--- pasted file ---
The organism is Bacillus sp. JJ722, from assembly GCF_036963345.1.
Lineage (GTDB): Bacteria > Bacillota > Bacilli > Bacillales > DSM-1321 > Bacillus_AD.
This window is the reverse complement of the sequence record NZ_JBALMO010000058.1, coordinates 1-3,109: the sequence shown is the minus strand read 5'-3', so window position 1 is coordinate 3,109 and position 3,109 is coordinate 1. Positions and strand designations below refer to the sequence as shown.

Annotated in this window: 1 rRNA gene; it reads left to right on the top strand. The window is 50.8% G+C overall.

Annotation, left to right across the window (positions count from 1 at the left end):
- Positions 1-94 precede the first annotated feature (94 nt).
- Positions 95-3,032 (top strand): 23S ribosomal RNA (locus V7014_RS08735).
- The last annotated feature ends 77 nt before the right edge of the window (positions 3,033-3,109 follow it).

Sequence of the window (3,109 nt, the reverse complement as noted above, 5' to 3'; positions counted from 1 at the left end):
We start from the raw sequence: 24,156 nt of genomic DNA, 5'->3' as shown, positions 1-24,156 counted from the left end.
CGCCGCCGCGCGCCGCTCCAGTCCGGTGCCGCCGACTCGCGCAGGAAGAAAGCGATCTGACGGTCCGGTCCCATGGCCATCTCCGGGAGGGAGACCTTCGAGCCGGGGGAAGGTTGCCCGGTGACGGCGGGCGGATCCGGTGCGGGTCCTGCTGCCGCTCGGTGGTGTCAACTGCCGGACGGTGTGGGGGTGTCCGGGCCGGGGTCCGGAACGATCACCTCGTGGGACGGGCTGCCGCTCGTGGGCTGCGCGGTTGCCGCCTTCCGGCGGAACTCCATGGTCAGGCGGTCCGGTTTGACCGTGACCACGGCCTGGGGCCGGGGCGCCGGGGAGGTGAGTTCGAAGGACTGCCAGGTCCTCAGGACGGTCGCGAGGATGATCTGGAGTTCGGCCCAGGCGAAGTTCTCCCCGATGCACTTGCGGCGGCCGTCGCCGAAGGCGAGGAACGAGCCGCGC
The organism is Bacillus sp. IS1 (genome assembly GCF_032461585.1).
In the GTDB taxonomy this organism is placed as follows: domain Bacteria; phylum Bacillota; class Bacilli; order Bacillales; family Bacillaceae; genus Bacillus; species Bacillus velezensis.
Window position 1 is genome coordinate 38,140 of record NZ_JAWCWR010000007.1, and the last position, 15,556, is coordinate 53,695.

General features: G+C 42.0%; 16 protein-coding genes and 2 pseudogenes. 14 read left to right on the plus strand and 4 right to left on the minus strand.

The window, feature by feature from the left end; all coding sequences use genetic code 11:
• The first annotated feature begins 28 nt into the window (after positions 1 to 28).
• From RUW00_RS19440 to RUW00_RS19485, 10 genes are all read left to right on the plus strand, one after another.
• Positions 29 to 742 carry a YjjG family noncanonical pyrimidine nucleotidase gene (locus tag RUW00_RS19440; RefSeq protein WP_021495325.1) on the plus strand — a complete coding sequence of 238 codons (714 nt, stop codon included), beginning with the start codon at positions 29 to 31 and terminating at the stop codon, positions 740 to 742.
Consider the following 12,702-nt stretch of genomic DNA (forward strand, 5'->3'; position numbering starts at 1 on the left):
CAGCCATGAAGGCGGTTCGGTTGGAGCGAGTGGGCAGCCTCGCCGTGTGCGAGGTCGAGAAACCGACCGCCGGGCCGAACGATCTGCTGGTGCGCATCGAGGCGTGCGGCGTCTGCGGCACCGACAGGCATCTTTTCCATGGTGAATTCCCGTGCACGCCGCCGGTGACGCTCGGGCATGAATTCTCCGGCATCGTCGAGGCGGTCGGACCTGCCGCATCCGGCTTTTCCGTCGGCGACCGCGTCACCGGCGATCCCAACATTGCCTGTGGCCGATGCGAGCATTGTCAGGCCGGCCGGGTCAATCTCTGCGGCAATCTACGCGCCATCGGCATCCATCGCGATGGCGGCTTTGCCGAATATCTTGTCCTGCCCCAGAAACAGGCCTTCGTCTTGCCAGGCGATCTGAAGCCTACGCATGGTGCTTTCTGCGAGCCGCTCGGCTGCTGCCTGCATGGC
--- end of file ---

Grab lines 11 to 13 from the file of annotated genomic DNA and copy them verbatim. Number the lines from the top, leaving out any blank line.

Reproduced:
CGCCGCCGCGCGCCGCTCCAGTCCGGTGCCGCCGACTCGCGCAGGAAGAAAGCGATCTGACGGTCCGGTCCCATGGCCATCTCCGGGAGGGAGACCTTCGAGCCGGGGGAAGGTTGCCCGGTGACGGCGGGCGGATCCGGTGCGGGTCCTGCTGCCGCTCGGTGGTGTCAACTGCCGGACGGTGTGGGGGTGTCCGGGCCGGGGTCCGGAACGATCACCTCGTGGGACGGGCTGCCGCTCGTGGGCTGCGCGGTTGCCGCCTTCCGGCGGAACTCCATGGTCAGGCGGTCCGGTTTGACCGTGACCACGGCCTGGGGCCGGGGCGCCGGGGAGGTGAGTTCGAAGGACTGCCAGGTCCTCAGGACGGTCGCGAGGATGATCTGGAGTTCGGCCCAGGCGAAGTTCTCCCCGATGCACTTGCGGCGGCCGTCGCCGAAGGCGAGGAACGAGCCGCGC
The organism is Bacillus sp. IS1 (genome assembly GCF_032461585.1).
In the GTDB taxonomy this organism is placed as follows: domain Bacteria; phylum Bacillota; class Bacilli; order Bacillales; family Bacillaceae; genus Bacillus; species Bacillus velezensis.